Eduselling: The Role of Customer Education in Selling to Corporate Clients in the Sport Industry. (Research Paper)

Article excerpt

Abstract: Eduselling is a unique form of selling as it combines needs assessments, relationship building, customer education and aftermarketing in a process that originates at the prospect targeting stage and progresses to an on-going partnership agreement. Results of proprietary research indicate that certain professional sport organizations fall short of educating corporate clients with respect to all of the benefits and attributes of the products they offer: these results led to the development of a nine-step conceptual framework designed to assist corporate salespeople in professional sport. Future research should focus on specific selling activities and attempt to identify those activities that lead to higher retention rates of corporate sponsors.

Keywords: Sales, Sponsorships, Professional Sport Franchises, Relationship Marketing

Executive Summary

Sales people in professional sport organizations are compensated more for attracting new clients than they are for retaining current clients. This has led to a vision of the sales process as being one of closing the sale as rapidly as possible allowing the seller to move on to the next conquest. As a result, little time is spent ensuring that the purchaser knows how to truly utilize and capitalize on the purchase -- usually tickets and media sponsorships -- to the best of their ability. After the purchase, the purchaser is usually left to his/her own devices as regards the ways in which to best "activate" the firm's involvement with the sport organization. Therefore, the purpose of this paper is to develop a sales process designed to continually provide information and assistance systematically to the prospective purchaser.

Proprietary research has shown that a significant cause of non-renewal of tickets and sponsorship purchases in professional sport settings relates to non-use, or failure to capitalize on the potential product because of lack of expertise in sport marketing practices by the purchaser. Eduselling, a term that has been coined to describe the sales process and the "partnering" relationship and activities that follow the sales agreement, seeks to increase product utilization and satisfaction by educating the corporate purchaser with regard to how to use tickets and sponsorships to achieve business objectives. In this process, sport organizations are recommended to view each sale in terms of its potential lifetime value to the organization and to act accordingly to assist the purchaser in terms of how to best use the investment to enhance their own business. The authors offer a procedural model of a proposed eduselling process that could be adapted by professional sport organizations to enhance their sales efforts and provide a higher yield in terms of annual renewals and long term relationships. This nine-step systematic approach to educating the consumer is presented in the context of a minor league ice hockey franchise in North America.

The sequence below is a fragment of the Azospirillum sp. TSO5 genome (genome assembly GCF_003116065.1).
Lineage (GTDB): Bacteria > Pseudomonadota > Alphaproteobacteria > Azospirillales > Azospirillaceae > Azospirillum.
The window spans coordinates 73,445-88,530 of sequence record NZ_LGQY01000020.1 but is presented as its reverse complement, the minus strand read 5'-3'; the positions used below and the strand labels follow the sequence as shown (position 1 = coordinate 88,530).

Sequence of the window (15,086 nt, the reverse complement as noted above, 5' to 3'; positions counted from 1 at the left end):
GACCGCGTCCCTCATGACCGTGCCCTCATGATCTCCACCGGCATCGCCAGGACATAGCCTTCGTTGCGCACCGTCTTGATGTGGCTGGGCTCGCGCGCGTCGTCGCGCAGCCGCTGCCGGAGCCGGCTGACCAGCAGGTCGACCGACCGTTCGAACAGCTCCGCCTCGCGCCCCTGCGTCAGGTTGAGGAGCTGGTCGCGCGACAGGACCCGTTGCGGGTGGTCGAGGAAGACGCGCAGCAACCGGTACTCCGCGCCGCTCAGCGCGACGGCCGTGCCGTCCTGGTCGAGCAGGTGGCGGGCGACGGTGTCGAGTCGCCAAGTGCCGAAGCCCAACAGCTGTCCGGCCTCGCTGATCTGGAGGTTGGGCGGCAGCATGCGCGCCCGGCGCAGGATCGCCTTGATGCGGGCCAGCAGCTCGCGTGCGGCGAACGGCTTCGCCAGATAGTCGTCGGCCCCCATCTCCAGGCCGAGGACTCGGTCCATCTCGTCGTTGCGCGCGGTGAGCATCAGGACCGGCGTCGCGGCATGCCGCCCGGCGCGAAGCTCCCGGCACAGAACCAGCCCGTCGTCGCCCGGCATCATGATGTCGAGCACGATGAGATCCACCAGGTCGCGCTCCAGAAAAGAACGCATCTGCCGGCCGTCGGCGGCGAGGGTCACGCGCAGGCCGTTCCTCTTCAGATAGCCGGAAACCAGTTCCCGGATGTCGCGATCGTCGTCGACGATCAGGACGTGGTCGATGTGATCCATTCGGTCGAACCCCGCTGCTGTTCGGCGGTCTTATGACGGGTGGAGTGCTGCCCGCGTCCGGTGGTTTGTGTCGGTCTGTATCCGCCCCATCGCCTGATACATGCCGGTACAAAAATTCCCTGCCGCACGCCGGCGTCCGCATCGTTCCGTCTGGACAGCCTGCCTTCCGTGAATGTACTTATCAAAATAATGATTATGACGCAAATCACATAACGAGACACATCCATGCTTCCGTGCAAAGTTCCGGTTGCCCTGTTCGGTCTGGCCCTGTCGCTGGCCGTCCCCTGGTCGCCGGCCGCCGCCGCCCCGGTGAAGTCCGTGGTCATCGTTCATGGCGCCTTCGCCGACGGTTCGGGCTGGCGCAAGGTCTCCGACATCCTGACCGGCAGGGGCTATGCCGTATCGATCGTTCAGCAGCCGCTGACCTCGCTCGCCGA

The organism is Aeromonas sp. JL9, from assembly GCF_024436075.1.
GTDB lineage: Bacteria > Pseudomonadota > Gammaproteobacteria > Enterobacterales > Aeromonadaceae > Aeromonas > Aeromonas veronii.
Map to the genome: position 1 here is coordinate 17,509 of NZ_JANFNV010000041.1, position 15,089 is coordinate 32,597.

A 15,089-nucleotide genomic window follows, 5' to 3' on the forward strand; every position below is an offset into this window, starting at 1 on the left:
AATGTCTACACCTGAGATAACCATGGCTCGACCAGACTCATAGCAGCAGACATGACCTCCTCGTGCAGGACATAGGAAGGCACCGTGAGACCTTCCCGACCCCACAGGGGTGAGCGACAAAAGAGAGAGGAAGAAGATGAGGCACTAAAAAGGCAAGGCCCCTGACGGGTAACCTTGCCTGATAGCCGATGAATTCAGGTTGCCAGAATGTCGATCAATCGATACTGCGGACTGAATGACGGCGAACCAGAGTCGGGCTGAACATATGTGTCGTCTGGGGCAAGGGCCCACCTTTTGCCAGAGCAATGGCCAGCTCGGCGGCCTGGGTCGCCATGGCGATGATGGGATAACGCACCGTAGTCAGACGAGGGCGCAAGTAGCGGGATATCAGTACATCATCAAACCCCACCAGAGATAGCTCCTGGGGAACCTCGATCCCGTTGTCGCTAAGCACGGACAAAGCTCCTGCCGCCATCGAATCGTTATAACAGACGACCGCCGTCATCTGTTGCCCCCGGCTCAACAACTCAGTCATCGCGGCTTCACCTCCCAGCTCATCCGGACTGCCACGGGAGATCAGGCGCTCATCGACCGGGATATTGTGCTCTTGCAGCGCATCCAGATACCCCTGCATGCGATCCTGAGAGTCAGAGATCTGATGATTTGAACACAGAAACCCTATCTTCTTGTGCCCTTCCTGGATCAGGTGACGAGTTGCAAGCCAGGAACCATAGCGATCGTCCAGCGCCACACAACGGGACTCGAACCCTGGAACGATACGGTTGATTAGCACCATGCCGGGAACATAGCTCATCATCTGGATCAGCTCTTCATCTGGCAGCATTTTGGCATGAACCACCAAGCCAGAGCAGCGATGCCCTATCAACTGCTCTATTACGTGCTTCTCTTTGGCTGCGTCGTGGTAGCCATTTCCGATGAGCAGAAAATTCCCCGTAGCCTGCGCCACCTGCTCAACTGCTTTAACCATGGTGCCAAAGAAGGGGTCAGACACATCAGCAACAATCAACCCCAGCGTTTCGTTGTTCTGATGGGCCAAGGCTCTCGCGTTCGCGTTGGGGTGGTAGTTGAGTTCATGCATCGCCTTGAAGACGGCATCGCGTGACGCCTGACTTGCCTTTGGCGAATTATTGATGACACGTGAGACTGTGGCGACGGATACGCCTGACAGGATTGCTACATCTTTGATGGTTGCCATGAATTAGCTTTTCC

With the plethora of sport marketing opportunities available to the business and corporate community, the sales process must evolve. This evolution must move from relying on the purchaser to understand what is being offered and how to use it, to being an ongoing partnership between the seller and the buyer that features definitive stages of the relationship and regular contact. This will require organizations to view the corporate sale not as a short-term business activity but as an effective relationship that benefits both parties in terms of value, exposure, utilization and business development.


The purpose of this conceptual paper is to extend the previous research in the areas of relationship marketing and customer education. Results of proprietary research conducted by Audience Analysts (1998, 1999) indicate that certain professional sport organizations fall short of educating their corporate clients with respect to all of the benefits and attributes of the sport products they offer (e. …


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